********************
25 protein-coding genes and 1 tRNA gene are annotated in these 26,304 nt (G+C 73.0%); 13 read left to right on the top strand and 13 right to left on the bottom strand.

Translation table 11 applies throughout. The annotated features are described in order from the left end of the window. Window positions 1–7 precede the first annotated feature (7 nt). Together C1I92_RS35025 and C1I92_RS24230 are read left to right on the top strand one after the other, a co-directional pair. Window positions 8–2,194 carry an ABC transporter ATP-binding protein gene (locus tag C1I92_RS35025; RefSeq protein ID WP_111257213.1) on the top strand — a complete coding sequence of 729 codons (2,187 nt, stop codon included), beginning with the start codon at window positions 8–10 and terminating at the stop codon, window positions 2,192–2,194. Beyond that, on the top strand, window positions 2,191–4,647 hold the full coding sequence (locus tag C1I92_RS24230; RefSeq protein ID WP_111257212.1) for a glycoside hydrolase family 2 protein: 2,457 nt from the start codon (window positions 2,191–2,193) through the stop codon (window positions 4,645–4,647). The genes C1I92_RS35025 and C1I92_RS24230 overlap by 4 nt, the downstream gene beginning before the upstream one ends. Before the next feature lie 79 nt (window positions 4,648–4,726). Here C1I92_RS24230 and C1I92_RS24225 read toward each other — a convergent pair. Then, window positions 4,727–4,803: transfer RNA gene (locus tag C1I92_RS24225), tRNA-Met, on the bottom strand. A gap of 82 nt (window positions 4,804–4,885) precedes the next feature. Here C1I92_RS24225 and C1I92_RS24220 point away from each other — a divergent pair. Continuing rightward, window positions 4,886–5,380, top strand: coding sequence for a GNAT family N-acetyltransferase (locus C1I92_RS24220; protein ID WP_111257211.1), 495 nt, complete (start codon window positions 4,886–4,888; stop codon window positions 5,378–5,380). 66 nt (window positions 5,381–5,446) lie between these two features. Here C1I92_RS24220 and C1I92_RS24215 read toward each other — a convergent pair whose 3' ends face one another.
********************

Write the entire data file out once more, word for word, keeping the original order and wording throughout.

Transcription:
25 protein-coding genes and 1 tRNA gene are annotated in these 26,304 nt (G+C 73.0%); 13 read left to right on the top strand and 13 right to left on the bottom strand.

Translation table 11 applies throughout. The annotated features are described in order from the left end of the window. Window positions 1–7 precede the first annotated feature (7 nt). Together C1I92_RS35025 and C1I92_RS24230 are read left to right on the top strand one after the other, a co-directional pair. Window positions 8–2,194 carry an ABC transporter ATP-binding protein gene (locus tag C1I92_RS35025; RefSeq protein ID WP_111257213.1) on the top strand — a complete coding sequence of 729 codons (2,187 nt, stop codon included), beginning with the start codon at window positions 8–10 and terminating at the stop codon, window positions 2,192–2,194. Beyond that, on the top strand, window positions 2,191–4,647 hold the full coding sequence (locus tag C1I92_RS24230; RefSeq protein ID WP_111257212.1) for a glycoside hydrolase family 2 protein: 2,457 nt from the start codon (window positions 2,191–2,193) through the stop codon (window positions 4,645–4,647). The genes C1I92_RS35025 and C1I92_RS24230 overlap by 4 nt, the downstream gene beginning before the upstream one ends. Before the next feature lie 79 nt (window positions 4,648–4,726). Here C1I92_RS24230 and C1I92_RS24225 read toward each other — a convergent pair. Then, window positions 4,727–4,803: transfer RNA gene (locus tag C1I92_RS24225), tRNA-Met, on the bottom strand. A gap of 82 nt (window positions 4,804–4,885) precedes the next feature. Here C1I92_RS24225 and C1I92_RS24220 point away from each other — a divergent pair. Continuing rightward, window positions 4,886–5,380, top strand: coding sequence for a GNAT family N-acetyltransferase (locus C1I92_RS24220; protein ID WP_111257211.1), 495 nt, complete (start codon window positions 4,886–4,888; stop codon window positions 5,378–5,380). 66 nt (window positions 5,381–5,446) lie between these two features. Here C1I92_RS24220 and C1I92_RS24215 read toward each other — a convergent pair whose 3' ends face one another.